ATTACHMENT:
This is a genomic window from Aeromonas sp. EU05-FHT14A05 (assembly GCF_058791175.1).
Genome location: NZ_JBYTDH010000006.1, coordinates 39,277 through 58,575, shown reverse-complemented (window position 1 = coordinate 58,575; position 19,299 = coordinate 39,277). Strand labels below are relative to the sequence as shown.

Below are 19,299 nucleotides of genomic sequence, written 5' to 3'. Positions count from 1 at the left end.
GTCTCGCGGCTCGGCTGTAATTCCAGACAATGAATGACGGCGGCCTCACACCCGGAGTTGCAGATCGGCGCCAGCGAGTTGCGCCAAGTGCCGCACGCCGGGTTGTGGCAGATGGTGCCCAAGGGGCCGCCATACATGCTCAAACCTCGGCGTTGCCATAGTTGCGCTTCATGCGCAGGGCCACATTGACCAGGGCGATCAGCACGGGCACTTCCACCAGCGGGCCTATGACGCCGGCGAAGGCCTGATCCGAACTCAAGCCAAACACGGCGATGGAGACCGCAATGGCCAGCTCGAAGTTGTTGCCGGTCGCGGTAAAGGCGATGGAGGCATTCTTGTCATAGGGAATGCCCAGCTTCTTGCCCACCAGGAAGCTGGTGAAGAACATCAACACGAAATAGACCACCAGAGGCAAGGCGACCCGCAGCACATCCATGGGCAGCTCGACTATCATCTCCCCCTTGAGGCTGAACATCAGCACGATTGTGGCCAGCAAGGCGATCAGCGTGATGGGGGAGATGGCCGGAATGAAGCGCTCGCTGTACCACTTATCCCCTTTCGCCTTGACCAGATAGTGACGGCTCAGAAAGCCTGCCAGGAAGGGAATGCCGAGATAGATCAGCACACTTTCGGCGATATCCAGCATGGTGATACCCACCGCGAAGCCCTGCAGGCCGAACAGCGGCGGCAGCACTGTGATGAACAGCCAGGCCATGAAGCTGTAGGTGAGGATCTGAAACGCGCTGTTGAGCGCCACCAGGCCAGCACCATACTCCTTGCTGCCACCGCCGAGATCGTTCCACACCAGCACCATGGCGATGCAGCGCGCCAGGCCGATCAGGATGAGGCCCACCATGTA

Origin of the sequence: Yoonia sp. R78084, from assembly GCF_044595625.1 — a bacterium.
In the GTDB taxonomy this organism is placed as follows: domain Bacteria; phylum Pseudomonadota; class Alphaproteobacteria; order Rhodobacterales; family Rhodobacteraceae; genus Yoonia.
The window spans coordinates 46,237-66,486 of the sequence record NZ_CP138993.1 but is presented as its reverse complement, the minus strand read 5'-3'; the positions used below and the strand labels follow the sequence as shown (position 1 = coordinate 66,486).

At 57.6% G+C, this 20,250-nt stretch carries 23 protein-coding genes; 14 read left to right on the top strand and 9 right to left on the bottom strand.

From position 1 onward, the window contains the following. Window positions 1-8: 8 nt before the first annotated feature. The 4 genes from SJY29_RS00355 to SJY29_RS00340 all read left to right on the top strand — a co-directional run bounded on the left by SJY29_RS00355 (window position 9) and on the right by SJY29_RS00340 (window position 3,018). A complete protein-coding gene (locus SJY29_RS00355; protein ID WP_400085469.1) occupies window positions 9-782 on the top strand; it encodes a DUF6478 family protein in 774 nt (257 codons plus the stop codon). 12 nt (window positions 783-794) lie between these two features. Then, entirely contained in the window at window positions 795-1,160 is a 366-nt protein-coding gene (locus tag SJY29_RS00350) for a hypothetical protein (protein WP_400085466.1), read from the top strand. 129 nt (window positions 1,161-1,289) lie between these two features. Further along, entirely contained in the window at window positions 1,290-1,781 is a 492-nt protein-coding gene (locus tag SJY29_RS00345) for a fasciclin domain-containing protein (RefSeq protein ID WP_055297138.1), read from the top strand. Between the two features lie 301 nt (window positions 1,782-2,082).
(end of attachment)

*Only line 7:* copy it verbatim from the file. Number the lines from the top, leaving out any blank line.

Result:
The window spans coordinates 46,237-66,486 of the sequence record NZ_CP138993.1 but is presented as its reverse complement, the minus strand read 5'-3'; the positions used below and the strand labels follow the sequence as shown (position 1 = coordinate 66,486).